Ficus carica

Ficus carica

The common fig (Ficus carica L., 1753) is a xerophilic plant native to the temperate subtropical climates of the Moraceae family. This plant is the northernmost species of the Ficus genus.

Systematic –
From a systematic point of view figs belong to Eukaryota Domain, Kingdom Plantae, Magnoliophyta Division, Magnoliopsida Class, Urticales Order, Moraceae Family, and then Genus Ficus and Species F. charge.

Etymology –
The term fig is used for the fig tree fruit in almost all Italian dialects. He has always had a strong sexual connotation for the female genital attribute, and for action with it. The meaning is also taken up by Dante in the Divine Comedy, in the part of Hell, in which he uses an extended term to Vanni Fucci, who “cries” to God. Before then the term is annotated for the meaning of female genital attribute by Aristotle (350 BC); derives in this sense from the Syrian (Phoenician) pagga, and this from the previous Aqadic pīqu, or sīqu (2300 A C), both as a precise noun for female sexual attribute and for related derivatives (verbs referring to activity sexual).

Geographic Distribution and Habitat –
Ficus Charge is a heliophilic and thermophilic plant, planted on dry and stony limestone or neutral soils, sometimes also at the foot of walls and walls, especially in the presence of fissures; for its growth it becomes critical in arid places the presence of small water resources, whether manifest or not.
It has an extreme variability of cold resistance, which is almost constant in all varieties for the plant survival (in Italy), but is rather extensive with respect to the vital conditions associated with the lignification of the herbaceous parts. In summary a young plant, or intense growth, or excessive irrigation or fertilization can be severely damaged at temperatures of -6 ° C. An old plant with woody branches in arid and sunny soil is resistant to -18 ° C.
Conditional is the variety of plants for fruit ripening, there are varieties with hard shelled fruits, less susceptible to mold development and “closed” ostyolysis, which allow fruit to grow in colder and more humid climates.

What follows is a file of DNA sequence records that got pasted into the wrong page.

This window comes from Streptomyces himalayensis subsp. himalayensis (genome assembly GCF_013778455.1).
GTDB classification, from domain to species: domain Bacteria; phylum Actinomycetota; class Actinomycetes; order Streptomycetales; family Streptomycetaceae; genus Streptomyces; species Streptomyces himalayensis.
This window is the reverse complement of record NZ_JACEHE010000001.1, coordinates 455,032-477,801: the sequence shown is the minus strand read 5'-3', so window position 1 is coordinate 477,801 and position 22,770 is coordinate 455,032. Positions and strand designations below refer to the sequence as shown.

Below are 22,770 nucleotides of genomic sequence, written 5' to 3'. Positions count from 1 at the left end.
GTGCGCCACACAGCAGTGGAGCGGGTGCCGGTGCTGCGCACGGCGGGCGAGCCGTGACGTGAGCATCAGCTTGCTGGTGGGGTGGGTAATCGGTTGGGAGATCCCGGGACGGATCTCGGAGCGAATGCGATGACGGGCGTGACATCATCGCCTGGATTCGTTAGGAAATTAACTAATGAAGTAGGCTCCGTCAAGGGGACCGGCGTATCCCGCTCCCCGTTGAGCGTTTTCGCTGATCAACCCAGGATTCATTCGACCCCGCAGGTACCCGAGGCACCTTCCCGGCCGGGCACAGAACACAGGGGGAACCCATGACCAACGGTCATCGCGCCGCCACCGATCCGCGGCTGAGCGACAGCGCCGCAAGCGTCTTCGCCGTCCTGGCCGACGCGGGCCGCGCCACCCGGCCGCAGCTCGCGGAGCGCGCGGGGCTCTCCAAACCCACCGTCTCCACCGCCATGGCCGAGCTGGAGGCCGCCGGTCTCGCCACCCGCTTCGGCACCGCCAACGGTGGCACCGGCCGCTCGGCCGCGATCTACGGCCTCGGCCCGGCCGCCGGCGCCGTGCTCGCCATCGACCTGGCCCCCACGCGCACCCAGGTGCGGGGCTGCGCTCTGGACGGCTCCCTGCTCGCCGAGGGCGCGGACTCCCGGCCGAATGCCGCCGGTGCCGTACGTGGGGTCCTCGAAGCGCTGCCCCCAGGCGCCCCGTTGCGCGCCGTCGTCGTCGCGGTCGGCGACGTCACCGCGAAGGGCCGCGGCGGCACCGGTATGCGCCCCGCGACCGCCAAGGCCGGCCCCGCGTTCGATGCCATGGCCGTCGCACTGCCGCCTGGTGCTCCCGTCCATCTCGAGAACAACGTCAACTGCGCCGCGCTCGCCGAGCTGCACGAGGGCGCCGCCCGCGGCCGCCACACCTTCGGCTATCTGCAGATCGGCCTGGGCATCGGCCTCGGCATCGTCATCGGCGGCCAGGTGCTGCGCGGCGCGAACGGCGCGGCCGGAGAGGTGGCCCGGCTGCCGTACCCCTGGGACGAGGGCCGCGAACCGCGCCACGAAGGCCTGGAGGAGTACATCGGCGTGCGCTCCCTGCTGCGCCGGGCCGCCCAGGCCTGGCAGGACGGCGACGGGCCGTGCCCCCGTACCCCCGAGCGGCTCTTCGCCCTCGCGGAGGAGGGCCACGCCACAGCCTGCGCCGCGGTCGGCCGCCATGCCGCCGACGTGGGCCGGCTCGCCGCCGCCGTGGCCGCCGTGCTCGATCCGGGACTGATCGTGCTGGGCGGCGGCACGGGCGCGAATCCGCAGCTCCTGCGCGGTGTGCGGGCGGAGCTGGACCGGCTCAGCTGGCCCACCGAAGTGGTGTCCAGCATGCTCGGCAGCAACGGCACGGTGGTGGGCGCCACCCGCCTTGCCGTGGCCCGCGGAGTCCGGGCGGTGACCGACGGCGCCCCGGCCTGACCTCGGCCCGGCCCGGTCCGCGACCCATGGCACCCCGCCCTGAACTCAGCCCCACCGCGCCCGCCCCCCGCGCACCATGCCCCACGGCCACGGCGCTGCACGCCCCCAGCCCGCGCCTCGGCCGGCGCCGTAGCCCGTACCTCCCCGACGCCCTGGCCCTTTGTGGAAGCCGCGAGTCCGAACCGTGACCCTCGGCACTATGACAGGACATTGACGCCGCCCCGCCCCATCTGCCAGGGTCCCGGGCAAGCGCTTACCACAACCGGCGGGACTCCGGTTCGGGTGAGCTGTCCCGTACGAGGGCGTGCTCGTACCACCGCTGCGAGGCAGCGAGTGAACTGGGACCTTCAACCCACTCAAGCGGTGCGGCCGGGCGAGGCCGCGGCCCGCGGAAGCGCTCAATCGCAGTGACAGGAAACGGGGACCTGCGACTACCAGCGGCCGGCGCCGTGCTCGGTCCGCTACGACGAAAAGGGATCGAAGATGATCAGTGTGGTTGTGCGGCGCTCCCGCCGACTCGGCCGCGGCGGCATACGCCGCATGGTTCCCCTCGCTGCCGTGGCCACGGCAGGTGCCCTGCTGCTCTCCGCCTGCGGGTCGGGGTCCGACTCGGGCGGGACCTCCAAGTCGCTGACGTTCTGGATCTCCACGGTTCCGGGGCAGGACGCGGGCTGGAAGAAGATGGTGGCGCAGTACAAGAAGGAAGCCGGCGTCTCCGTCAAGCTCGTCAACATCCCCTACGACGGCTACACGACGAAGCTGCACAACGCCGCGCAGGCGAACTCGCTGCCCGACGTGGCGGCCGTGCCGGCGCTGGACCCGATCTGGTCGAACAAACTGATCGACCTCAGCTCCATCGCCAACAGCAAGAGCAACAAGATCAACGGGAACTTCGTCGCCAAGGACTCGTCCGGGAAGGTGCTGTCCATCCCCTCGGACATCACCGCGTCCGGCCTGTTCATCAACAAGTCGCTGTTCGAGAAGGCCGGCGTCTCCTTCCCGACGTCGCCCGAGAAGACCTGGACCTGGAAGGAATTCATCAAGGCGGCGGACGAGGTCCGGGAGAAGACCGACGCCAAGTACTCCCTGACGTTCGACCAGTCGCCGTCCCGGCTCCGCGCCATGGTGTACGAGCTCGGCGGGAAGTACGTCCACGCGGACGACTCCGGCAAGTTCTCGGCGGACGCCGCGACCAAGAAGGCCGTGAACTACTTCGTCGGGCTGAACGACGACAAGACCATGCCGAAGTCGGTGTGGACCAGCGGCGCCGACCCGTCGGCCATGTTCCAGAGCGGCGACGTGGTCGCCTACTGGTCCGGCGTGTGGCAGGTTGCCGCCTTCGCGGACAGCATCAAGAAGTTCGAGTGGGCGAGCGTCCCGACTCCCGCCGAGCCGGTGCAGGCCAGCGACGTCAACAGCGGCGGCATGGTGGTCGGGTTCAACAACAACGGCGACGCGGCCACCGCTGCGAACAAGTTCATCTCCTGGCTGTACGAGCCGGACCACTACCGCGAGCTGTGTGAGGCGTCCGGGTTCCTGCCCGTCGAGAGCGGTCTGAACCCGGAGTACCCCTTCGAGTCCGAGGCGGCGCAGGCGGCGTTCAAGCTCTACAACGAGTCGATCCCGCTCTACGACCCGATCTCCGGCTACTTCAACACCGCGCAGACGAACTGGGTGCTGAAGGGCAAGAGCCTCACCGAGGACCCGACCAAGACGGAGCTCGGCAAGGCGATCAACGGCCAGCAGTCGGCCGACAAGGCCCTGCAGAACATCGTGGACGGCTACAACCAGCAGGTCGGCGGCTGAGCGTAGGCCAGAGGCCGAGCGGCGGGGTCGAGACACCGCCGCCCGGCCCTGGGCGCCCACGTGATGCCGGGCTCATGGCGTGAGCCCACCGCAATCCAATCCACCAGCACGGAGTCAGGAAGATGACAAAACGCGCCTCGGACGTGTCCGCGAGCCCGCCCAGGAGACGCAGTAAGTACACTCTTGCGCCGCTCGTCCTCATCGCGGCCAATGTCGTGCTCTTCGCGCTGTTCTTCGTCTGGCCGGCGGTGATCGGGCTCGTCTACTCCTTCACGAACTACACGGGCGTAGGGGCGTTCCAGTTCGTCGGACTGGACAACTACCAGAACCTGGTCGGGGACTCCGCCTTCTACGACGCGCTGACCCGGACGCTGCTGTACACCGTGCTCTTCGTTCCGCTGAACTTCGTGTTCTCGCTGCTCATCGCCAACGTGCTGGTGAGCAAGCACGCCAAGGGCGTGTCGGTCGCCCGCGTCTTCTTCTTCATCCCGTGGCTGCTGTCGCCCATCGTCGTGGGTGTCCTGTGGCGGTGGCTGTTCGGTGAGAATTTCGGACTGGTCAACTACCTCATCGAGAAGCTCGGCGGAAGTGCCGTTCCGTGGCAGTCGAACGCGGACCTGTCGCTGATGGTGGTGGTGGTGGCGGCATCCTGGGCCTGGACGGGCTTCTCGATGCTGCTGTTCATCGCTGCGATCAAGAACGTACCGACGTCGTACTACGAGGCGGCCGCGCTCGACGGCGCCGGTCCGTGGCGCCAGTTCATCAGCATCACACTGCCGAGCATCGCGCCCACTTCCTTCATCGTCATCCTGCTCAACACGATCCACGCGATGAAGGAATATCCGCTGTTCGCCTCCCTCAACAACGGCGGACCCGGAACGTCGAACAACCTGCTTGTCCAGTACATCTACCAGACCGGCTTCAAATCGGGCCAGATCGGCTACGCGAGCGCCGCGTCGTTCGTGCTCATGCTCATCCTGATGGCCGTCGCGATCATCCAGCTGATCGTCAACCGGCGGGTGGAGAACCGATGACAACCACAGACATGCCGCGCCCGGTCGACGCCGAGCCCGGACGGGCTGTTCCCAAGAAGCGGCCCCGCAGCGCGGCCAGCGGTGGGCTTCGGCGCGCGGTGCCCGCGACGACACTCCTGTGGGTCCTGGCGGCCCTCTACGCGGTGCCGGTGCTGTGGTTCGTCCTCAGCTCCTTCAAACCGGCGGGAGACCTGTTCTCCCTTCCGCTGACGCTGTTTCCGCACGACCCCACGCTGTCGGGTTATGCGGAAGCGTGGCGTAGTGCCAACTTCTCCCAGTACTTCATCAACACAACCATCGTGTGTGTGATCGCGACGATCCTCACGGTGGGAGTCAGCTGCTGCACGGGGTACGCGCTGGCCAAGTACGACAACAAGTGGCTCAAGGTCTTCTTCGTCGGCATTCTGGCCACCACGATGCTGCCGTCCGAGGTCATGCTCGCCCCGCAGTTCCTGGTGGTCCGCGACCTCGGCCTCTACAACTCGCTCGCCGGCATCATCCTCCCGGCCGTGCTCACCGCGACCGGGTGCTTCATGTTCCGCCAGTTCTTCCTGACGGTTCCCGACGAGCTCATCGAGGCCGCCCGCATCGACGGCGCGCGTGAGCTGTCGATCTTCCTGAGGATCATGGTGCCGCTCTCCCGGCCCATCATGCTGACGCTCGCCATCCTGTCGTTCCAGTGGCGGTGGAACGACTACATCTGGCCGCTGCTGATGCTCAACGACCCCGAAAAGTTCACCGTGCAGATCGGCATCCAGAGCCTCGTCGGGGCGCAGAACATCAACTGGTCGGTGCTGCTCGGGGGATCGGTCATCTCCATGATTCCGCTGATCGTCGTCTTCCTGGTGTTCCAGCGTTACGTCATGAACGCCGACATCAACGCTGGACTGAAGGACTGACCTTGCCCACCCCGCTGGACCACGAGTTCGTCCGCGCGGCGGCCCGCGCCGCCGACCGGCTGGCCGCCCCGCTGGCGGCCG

Its presence is from north to south from 0 to 600-800 m altitude in south exposure; in Sicily we find it up to 1000 m on Etna.
The plant is still present in nature in desert and subdesert areas, warm and arid, with few but secure water resources; is widely cultivated throughout the national territory, in arid, well-drained, sunny areas.
The Ficus charge area is contiguous to that of the Ficus palmata, the southernmost; the two species are botanically close (but not the same), and probably have been geographically separated in relatively recent times, from one of the last glaciations (40,000-100,000 years ago). The two areas have the greatest proximity, or overlap, in Egypt, Jordan, Iran, Pakistan, where natural hybrids may have been produced.

Description –
The fig is a tree with a short tree trunk that can reach up to 6-10 m in height. It has a finely wrinkled bark and gray-brown color; the lymph of this plant is of white milk; Branches are rich in marrow with endless gemstones covered by two green, or brownish scales.
The loaded Ficus leaves are large, rough, oblong, coarse lobed to 3-5 lobes, dark green on top, lighter and equally ruddy on the bottom.
The fruit of the fig is actually a big fleshy, piriforme infatuation, rich in sugar, mature, called a siconian color varying from green to reddish to bluish-violet, hollow, inside which are enclosed the unusual flowers, very small; a small apical opening, known as ostiol, allows the entrance of pronuto imenotteri; the real fruits, which develop within the inflorescence (which becomes therefore an infruttescence), there are many small trees. The flesh surrounding the little trees is succulent and sweet, and it is the edible part.